The importance of drinking frequency in evaluating individuals' drinking patterns: implications for the development of national drinking guidelines
Article first published online: 11 MAY 2009
© 2009 The Authors. Journal compilation © 2009 Society for the Study of Addiction
Volume 104, Issue 7, pages 1179–1184, July 2009
How to Cite
Paradis, C., Demers, A., Picard, E. and Graham, K. (2009), The importance of drinking frequency in evaluating individuals' drinking patterns: implications for the development of national drinking guidelines. Addiction, 104: 1179–1184. doi: 10.1111/j.1360-0443.2009.02586.x
- Issue published online: 4 JUN 2009
- Article first published online: 11 MAY 2009
- Submitted 26 February 2008; initial review completed 24 June 2008; final version accepted 23 February 2009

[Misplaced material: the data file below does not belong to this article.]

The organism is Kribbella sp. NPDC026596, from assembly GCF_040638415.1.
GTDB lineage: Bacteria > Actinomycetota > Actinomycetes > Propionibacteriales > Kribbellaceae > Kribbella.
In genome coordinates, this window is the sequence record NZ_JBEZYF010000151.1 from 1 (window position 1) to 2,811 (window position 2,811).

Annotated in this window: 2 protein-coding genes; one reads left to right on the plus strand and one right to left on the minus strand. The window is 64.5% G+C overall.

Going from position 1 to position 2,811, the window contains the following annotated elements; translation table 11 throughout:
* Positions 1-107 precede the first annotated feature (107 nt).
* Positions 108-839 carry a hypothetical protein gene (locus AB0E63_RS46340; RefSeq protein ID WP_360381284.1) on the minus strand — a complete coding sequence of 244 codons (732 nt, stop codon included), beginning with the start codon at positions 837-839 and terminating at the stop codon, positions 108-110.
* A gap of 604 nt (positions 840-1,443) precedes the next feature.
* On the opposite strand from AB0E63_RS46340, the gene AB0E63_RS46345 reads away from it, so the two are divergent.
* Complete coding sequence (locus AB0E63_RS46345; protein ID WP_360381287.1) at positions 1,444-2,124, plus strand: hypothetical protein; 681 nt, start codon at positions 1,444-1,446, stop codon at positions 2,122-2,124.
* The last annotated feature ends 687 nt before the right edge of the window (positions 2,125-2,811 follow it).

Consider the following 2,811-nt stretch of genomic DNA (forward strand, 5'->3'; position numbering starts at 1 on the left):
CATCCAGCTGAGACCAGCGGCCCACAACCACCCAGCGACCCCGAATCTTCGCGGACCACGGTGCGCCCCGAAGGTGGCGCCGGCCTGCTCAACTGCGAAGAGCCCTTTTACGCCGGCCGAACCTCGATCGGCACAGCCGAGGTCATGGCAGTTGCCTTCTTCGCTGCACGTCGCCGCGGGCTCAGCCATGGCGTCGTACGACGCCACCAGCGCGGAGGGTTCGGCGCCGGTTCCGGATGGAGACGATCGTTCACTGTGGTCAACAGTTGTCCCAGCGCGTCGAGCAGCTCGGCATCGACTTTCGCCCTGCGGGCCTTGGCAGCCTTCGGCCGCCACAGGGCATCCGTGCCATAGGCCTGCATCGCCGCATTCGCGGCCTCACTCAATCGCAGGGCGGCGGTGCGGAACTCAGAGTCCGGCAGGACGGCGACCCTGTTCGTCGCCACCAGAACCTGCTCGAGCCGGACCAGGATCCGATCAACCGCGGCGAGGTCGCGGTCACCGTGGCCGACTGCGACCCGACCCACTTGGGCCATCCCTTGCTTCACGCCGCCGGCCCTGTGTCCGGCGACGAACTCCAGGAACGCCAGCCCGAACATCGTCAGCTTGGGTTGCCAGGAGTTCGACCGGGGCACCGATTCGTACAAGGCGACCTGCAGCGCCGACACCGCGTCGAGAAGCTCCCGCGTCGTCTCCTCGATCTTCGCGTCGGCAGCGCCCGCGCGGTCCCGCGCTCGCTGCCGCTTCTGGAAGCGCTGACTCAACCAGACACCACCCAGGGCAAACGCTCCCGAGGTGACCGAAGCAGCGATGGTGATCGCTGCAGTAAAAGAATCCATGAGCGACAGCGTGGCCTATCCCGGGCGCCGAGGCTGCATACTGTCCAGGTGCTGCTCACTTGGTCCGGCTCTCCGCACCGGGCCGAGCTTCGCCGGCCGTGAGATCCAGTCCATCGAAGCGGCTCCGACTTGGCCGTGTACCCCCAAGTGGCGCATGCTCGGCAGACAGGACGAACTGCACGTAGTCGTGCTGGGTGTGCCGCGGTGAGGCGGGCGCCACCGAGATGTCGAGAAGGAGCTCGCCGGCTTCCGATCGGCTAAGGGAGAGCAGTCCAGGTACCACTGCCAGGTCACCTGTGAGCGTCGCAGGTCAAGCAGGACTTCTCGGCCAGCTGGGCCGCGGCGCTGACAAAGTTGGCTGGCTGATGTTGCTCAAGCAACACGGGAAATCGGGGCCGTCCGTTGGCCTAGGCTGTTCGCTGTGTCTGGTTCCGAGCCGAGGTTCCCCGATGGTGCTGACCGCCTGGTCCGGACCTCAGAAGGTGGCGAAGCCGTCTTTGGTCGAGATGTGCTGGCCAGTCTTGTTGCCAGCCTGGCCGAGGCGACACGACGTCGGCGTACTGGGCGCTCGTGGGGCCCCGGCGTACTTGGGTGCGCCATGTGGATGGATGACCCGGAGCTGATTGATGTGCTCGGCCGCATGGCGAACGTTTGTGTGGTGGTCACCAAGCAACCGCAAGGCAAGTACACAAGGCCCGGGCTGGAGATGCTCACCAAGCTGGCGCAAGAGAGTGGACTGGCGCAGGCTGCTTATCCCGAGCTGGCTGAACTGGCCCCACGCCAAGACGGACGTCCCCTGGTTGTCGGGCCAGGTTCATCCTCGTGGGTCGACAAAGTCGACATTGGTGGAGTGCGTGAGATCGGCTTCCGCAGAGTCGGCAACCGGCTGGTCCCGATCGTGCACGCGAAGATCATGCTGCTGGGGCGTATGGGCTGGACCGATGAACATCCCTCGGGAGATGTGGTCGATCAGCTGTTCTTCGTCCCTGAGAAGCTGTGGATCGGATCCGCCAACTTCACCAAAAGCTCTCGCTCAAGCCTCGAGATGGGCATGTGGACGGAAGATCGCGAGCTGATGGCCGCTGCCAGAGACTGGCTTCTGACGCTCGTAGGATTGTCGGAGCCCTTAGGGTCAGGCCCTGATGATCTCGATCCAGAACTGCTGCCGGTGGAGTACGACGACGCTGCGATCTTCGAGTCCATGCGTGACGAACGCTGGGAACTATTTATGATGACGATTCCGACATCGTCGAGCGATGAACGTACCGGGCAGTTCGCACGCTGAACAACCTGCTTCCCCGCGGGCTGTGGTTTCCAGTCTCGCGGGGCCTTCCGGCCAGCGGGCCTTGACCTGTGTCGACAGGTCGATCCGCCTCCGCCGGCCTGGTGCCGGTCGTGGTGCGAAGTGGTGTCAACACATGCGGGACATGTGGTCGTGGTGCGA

- binge drinking;
- drinking guidelines;
- moderate drinking
Aims This paper examines the relationship between frequency of drinking, usual daily consumption and frequency of binge drinking, taking into consideration possible age and gender differences.
Participants and design Subjects were 10 466 current drinkers (5743 women and 4723 men) aged between 18 and 76 years, who participated in the GENACIS Canada (GENder Alcohol and Culture: an International Study) study.
Measurements The independent variable was the annual drinking frequency. The dependent variables were the usual daily quantity consumed, annual, monthly and weekly frequency of binge drinking (five drinks or more on one occasion).
Findings Logistic regressions show (i) that those who drink less than once a week are less likely than weekly drinkers to take more than two drinks when they do drink; (ii) that the usual daily quantity consumed by weekly drinkers is not related to their frequency of drinking; but that (iii) the risk and frequency of binge drinking increase with the frequency of drinking.
Conclusions Given that risk and frequency of binge drinking among Canadians increases with their frequency of drinking, any public recommendation to drink moderately should be made with great caution.